HB 737

84(R) - 2015
House Special Purpose Districts
House Special Purpose Districts
County Affairs

Vote Recommendation

  • Neutral
  • Neutral
  • Neutral
  • Neutral
  • Neutral


Jimmie Don Aycock

Bill Caption

Relating to the creation of regional emergency communications districts; authorizing the issuance of bonds; authorizing a fee.

Fiscal Notes

No significant fiscal impact to the State.

Local Government Impact

The Central Texas Council of Governments (CTCOG) reported that the bill would increase the proportion of 9-1-1 service fees collected to 100 percent; CTCOG estimates an increase in revenue of approximately $1,000,000 each fiscal year.

Bill Analysis

HB 737 would authorize a county or municipality in a region with a population of at least 425,000 and composed of counties each with a population of 4,500 but less than 311,000 currently operating a 9-1-1 system through a regional planning commission (RPC) to create a regional emergency communication district.The district would be governed by a board of managers with certain powers and duties. The bill sets out provisions relating to the implementation of a 9-1-1 computerized system and sets out the typical 9-1-1 standards for that district. The board would impose a 9-1-1 service fee on service users in the district and caps the fee at six percent of the monthly base rate the principal service supplier in the participating jurisdiction charges a service user. HB 737 would give the board the power to issue bonds and includes provisions relating to the repayment of bonds, additional security for bonds, the form and provisions of bonds, approval and registration of bonds, and the issuance of refunding bonds.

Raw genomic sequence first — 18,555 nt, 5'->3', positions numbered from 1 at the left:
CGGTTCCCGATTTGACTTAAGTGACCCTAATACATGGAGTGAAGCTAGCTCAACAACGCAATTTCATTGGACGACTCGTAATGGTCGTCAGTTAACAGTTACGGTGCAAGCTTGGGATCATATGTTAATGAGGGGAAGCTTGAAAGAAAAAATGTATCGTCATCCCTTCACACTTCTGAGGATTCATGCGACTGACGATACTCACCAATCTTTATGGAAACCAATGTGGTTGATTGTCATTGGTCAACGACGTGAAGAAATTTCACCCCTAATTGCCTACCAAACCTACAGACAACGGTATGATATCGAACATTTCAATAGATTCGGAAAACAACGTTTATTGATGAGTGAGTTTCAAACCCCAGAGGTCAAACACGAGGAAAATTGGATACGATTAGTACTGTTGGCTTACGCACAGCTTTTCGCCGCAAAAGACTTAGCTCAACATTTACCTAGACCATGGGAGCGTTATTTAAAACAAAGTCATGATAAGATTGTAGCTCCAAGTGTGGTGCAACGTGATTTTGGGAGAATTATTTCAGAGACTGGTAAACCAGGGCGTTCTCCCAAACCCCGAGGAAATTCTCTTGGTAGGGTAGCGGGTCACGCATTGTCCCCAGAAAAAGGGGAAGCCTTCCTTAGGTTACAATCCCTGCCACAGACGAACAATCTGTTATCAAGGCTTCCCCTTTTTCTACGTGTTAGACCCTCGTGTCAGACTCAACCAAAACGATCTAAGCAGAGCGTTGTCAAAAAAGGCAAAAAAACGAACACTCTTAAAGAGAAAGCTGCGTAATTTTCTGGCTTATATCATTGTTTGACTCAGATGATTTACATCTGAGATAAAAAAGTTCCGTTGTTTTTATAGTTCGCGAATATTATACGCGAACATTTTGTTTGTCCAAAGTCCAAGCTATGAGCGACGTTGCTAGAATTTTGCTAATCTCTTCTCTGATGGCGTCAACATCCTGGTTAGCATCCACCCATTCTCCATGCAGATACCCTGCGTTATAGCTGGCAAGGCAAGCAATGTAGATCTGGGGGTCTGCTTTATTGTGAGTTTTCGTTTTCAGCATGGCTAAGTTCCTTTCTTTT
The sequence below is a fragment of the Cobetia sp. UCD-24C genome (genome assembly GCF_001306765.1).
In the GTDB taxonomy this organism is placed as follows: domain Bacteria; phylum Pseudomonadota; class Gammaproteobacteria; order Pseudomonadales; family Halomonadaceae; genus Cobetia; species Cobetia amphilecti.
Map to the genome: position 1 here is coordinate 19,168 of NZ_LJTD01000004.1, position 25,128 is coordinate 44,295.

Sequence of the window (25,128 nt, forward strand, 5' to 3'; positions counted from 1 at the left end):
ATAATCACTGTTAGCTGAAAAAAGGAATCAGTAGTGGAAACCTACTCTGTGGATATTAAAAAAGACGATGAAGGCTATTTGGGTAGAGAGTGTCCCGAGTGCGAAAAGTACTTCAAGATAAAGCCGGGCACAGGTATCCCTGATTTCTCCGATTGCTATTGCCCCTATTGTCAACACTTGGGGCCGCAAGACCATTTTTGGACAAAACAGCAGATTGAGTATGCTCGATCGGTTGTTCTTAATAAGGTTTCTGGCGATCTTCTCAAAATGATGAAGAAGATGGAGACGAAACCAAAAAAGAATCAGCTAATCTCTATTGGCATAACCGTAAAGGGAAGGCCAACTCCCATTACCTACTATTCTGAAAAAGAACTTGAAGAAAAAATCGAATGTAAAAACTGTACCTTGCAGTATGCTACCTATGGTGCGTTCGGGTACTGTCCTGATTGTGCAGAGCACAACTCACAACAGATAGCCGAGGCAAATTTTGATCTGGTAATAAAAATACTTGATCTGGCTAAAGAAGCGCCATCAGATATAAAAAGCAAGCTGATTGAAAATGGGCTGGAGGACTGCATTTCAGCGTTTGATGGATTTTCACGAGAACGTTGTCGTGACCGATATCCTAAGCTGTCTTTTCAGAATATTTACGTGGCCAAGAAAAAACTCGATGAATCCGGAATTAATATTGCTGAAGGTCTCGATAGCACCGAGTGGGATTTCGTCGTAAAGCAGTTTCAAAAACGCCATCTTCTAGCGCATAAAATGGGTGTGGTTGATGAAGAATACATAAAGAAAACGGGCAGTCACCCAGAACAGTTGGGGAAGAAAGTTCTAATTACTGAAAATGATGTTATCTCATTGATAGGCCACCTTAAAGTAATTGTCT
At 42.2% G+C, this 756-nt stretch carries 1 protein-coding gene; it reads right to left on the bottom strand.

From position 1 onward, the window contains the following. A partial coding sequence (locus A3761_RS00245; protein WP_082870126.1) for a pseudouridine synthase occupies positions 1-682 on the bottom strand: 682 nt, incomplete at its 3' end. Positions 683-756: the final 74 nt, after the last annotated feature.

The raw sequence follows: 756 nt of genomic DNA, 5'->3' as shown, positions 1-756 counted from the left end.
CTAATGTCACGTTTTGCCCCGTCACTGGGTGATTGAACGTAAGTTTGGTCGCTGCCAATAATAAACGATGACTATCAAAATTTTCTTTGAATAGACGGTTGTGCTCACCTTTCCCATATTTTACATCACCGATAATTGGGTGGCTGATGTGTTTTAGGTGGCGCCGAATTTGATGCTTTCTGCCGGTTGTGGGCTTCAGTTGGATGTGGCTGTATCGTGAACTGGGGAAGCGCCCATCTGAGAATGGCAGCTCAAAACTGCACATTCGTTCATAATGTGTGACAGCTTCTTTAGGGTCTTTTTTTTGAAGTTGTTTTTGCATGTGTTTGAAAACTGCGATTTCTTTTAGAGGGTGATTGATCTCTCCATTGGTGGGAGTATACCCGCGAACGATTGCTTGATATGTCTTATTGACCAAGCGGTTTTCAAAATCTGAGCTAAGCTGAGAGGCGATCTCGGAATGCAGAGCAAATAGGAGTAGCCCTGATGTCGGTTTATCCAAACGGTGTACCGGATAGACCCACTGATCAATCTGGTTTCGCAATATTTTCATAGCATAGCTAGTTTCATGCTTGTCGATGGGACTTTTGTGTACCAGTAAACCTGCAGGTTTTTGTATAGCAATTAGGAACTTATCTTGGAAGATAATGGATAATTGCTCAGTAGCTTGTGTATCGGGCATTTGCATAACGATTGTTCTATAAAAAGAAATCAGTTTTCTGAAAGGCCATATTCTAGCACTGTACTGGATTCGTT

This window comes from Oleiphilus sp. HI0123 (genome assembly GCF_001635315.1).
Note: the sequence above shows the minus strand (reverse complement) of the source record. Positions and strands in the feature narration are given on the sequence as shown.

Vote Recommendation Notes

05/25/2015 update:

We remain neutral on this bill. The second chamber sponsor is Senator Seliger.


After receiving further information which we did not have at the time of publication we are removing our objection to this bill. The net result of this legislation would be a change in how this particular tax is collected. This neither raises nor lowers the tax. This neither abolishes a tax nor creates a new tax. Instead it allows the tax to be collected by a different entity which can more efficiently collect and utilize it for its intended purpose. While this technically creates a new taxing entity, the practical reality is that it swaps one taxing entity for another. For that reason, we now view the bill as administrative in nature with no real connection to our liberty principles. As such, we withdraw our objection. 

Original Analysis At Time of Publication:

This bill would abridge the principle of limited government. Localized control can be beneficial and can positively impact the principle of limited government that is used to judge these issues, but in some cases, giving more power to regional districts and the authority to add more debt through issuing bonds negatively affects limited government. Because this bill would authorize the creation of a new entity with taxing and debt-issuing authority, we oppose HB 737.